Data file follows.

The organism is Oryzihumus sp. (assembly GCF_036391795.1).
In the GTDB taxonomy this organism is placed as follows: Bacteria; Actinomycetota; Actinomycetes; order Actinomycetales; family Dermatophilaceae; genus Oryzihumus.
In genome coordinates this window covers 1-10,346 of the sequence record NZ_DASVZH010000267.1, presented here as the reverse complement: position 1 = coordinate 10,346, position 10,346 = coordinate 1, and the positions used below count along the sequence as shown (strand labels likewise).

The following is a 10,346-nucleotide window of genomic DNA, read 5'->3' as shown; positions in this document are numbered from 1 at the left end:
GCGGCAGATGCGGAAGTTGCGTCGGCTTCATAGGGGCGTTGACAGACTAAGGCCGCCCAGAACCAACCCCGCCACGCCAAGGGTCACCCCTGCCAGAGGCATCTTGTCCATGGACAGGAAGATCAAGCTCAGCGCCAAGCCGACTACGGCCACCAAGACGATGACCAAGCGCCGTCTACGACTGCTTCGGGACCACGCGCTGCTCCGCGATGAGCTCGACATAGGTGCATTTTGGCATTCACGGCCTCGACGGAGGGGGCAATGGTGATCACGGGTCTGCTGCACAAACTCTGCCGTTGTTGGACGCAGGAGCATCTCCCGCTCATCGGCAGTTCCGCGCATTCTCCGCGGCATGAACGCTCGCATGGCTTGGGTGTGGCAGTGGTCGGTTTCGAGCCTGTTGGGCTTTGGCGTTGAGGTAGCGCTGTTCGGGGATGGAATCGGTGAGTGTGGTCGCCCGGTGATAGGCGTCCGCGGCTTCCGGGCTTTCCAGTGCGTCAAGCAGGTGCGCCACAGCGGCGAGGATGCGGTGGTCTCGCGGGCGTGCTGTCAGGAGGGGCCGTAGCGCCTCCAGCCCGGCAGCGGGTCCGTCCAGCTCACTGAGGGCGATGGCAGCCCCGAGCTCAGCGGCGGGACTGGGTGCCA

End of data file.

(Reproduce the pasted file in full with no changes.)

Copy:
The organism is Oryzihumus sp. (assembly GCF_036391795.1).
In the GTDB taxonomy this organism is placed as follows: Bacteria; Actinomycetota; Actinomycetes; order Actinomycetales; family Dermatophilaceae; genus Oryzihumus.
In genome coordinates this window covers 1-10,346 of the sequence record NZ_DASVZH010000267.1, presented here as the reverse complement: position 1 = coordinate 10,346, position 10,346 = coordinate 1, and the positions used below count along the sequence as shown (strand labels likewise).

The following is a 10,346-nucleotide window of genomic DNA, read 5'->3' as shown; positions in this document are numbered from 1 at the left end:
GCGGCAGATGCGGAAGTTGCGTCGGCTTCATAGGGGCGTTGACAGACTAAGGCCGCCCAGAACCAACCCCGCCACGCCAAGGGTCACCCCTGCCAGAGGCATCTTGTCCATGGACAGGAAGATCAAGCTCAGCGCCAAGCCGACTACGGCCACCAAGACGATGACCAAGCGCCGTCTACGACTGCTTCGGGACCACGCGCTGCTCCGCGATGAGCTCGACATAGGTGCATTTTGGCATTCACGGCCTCGACGGAGGGGGCAATGGTGATCACGGGTCTGCTGCACAAACTCTGCCGTTGTTGGACGCAGGAGCATCTCCCGCTCATCGGCAGTTCCGCGCATTCTCCGCGGCATGAACGCTCGCATGGCTTGGGTGTGGCAGTGGTCGGTTTCGAGCCTGTTGGGCTTTGGCGTTGAGGTAGCGCTGTTCGGGGATGGAATCGGTGAGTGTGGTCGCCCGGTGATAGGCGTCCGCGGCTTCCGGGCTTTCCAGTGCGTCAAGCAGGTGCGCCACAGCGGCGAGGATGCGGTGGTCTCGCGGGCGTGCTGTCAGGAGGGGCCGTAGCGCCTCCAGCCCGGCAGCGGGTCCGTCCAGCTCACTGAGGGCGATGGCAGCCCCGAGCTCAGCGGCGGGACTGGGTGCCA